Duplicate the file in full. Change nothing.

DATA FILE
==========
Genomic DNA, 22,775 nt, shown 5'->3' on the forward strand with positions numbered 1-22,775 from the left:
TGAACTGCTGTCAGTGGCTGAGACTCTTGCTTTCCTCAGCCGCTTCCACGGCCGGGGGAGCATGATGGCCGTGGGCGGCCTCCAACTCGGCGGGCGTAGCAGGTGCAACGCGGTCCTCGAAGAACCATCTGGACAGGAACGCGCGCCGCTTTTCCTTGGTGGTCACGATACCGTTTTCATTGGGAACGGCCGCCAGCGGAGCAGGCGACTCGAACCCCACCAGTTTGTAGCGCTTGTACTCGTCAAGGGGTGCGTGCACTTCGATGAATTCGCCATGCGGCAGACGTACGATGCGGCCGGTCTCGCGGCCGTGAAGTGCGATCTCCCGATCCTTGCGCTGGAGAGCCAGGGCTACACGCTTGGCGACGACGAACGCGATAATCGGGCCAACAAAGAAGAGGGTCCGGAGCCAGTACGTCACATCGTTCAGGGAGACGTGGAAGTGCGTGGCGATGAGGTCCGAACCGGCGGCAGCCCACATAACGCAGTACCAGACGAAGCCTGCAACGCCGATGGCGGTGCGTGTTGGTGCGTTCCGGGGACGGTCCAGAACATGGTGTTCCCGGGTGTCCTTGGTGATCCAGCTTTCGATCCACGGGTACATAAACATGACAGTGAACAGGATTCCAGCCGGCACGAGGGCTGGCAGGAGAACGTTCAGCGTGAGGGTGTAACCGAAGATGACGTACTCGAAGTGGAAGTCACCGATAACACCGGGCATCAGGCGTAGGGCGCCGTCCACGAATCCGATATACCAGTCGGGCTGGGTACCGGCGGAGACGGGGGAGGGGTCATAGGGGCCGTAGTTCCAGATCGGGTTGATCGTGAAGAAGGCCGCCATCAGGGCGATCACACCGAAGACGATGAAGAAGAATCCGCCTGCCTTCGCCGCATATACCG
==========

Genomic DNA, 22,775 nt, shown 5'->3' on the forward strand with positions numbered 1-22,775 from the left:
TGAACTGCTGTCAGTGGCTGAGACTCTTGCTTTCCTCAGCCGCTTCCACGGCCGGGGGAGCATGATGGCCGTGGGCGGCCTCCAACTCGGCGGGCGTAGCAGGTGCAACGCGGTCCTCGAAGAACCATCTGGACAGGAACGCGCGCCGCTTTTCCTTGGTGGTCACGATACCGTTTTCATTGGGAACGGCCGCCAGCGGAGCAGGCGACTCGAACCCCACCAGTTTGTAGCGCTTGTACTCGTCAAGGGGTGCGTGCACTTCGATGAATTCGCCATGCGGCAGACGTACGATGCGGCCGGTCTCGCGGCCGTGAAGTGCGATCTCCCGATCCTTGCGCTGGAGAGCCAGGGCTACACGCTTGGCGACGACGAACGCGATAATCGGGCCAACAAAGAAGAGGGTCCGGAGCCAGTACGTCACATCGTTCAGGGAGACGTGGAAGTGCGTGGCGATGAGGTCCGAACCGGCGGCAGCCCACATAACGCAGTACCAGACGAAGCCTGCAACGCCGATGGCGGTGCGTGTTGGTGCGTTCCGGGGACGGTCCAGAACATGGTGTTCCCGGGTGTCCTTGGTGATCCAGCTTTCGATCCACGGGTACATAAACATGACAGTGAACAGGATTCCAGCCGGCACGAGGGCTGGCAGGAGAACGTTCAGCGTGAGGGTGTAACCGAAGATGACGTACTCGAAGTGGAAGTCACCGATAACACCGGGCATCAGGCGTAGGGCGCCGTCCACGAATCCGATATACCAGTCGGGCTGGGTACCGGCGGAGACGGGGGAGGGGTCATAGGGGCCGTAGTTCCAGATCGGGTTGATCGTGAAGAAGGCCGCCATCAGGGCGATCACACCGAAGACGATGAAGAAGAATCCGCCTGCCTTCGCCGCATATACCG